Up until recently most smartphone displays had a 60 Hz screen refresh rate, but a growing number of phone makers are opting for 90 Hz, 120 Hz, or 144 Hz displays that can make games and animations look more fluid. But those screens also drain your battery more quickly since it takes more power to redraw everything on the screen 120 times per second than it does to do it 60 times.
So phone makers typically offer an option to enable or disable the high screen refresh rates.
Samsung is doing something a little different for its new Galaxy Note 20 Ultra smartphone though. The phone has a 120 Hz display, but it supports variable refresh rate (VRR) technology, allowing the phone to automatically adjust the rate depending on the activity.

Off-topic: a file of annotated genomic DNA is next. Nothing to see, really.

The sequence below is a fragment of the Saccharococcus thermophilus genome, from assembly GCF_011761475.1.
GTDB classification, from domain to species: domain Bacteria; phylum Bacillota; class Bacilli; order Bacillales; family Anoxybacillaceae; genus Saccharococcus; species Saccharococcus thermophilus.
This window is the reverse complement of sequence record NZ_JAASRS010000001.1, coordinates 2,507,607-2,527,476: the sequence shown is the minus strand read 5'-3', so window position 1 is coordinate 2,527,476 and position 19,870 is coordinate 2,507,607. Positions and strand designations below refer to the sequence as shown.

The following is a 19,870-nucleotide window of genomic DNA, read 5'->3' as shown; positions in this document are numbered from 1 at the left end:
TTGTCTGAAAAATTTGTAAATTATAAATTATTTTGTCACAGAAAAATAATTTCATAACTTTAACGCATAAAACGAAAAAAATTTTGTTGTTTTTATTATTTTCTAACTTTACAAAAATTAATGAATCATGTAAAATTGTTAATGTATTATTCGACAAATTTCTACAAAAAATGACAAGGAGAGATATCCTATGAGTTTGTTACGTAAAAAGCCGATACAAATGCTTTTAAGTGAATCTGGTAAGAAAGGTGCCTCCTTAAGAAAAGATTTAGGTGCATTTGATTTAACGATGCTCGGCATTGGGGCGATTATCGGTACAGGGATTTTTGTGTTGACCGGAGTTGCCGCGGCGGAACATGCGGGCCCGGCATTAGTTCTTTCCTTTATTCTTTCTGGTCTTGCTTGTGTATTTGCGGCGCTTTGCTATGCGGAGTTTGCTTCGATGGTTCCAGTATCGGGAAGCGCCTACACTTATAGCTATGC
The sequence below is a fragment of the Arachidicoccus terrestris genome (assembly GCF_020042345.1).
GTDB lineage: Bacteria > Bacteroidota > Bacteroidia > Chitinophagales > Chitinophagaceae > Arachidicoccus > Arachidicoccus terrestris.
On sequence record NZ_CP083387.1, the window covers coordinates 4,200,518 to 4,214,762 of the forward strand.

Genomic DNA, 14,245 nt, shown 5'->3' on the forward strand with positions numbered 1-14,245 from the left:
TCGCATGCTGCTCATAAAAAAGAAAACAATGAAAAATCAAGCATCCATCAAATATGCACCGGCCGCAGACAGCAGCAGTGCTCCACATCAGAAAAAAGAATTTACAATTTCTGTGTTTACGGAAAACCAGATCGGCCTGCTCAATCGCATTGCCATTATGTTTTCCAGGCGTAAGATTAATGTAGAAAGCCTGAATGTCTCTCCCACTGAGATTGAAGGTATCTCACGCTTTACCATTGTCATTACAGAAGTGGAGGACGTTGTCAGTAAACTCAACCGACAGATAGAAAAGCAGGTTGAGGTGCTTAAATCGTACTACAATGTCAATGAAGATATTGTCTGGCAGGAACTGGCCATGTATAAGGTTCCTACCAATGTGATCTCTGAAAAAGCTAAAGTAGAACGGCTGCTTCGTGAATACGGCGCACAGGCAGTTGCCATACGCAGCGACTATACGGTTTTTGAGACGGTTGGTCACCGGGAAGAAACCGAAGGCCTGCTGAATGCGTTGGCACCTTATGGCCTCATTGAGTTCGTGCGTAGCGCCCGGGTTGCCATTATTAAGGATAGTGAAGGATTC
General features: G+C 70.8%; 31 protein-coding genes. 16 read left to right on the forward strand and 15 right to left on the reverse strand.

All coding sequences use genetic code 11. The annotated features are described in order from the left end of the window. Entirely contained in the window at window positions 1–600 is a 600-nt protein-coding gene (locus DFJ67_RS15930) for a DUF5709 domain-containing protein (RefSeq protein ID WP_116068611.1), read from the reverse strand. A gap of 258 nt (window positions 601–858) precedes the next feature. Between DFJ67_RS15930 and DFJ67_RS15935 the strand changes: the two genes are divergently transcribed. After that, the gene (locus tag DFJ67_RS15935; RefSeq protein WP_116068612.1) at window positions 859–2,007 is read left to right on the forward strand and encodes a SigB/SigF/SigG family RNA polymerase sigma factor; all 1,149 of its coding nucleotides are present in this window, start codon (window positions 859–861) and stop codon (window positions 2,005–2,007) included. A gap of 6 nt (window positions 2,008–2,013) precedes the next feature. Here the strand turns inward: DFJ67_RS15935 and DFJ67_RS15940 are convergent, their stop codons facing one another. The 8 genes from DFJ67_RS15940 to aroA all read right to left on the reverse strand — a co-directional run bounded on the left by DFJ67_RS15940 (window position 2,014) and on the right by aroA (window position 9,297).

The company says these automatic adjustments allow you to get the high refresh rate when you’re likely to notice it, but throttle downward when you’re not… resulting in up to 22-percent lower power consumption than other phones with high screen refresh rates.
For example, Samsung says you might see:
- 120 Hz when playing a game with support for high frame rates
- 60 Hz when streaming video
- 30 Hz when using an email app
- 10 Hz when viewing still images or browsing social networking apps
That will make the Galaxy Note 20 Ultra the first smartphone with an OLED display capable of refresh rates as low as 10 Hz, and Samsung says the company developed new backplane technology designed to prevent it from looking like the screen is flickering when running at rates that low.
The new VRR technology doesn’t come cheap though — the Samsung Galaxy Note 20 Ultra is up for pre-order for $1300 and ships August 21st.
Of course, if you’re willing to settle for a 60 Hz display, you can save $300 by picking up the non-Ultra version of the Galaxy Note 20. But you’ll also give up some screen resolution, memory, and a microSD card slot if you opt for the cheaper model (which still costs $1000).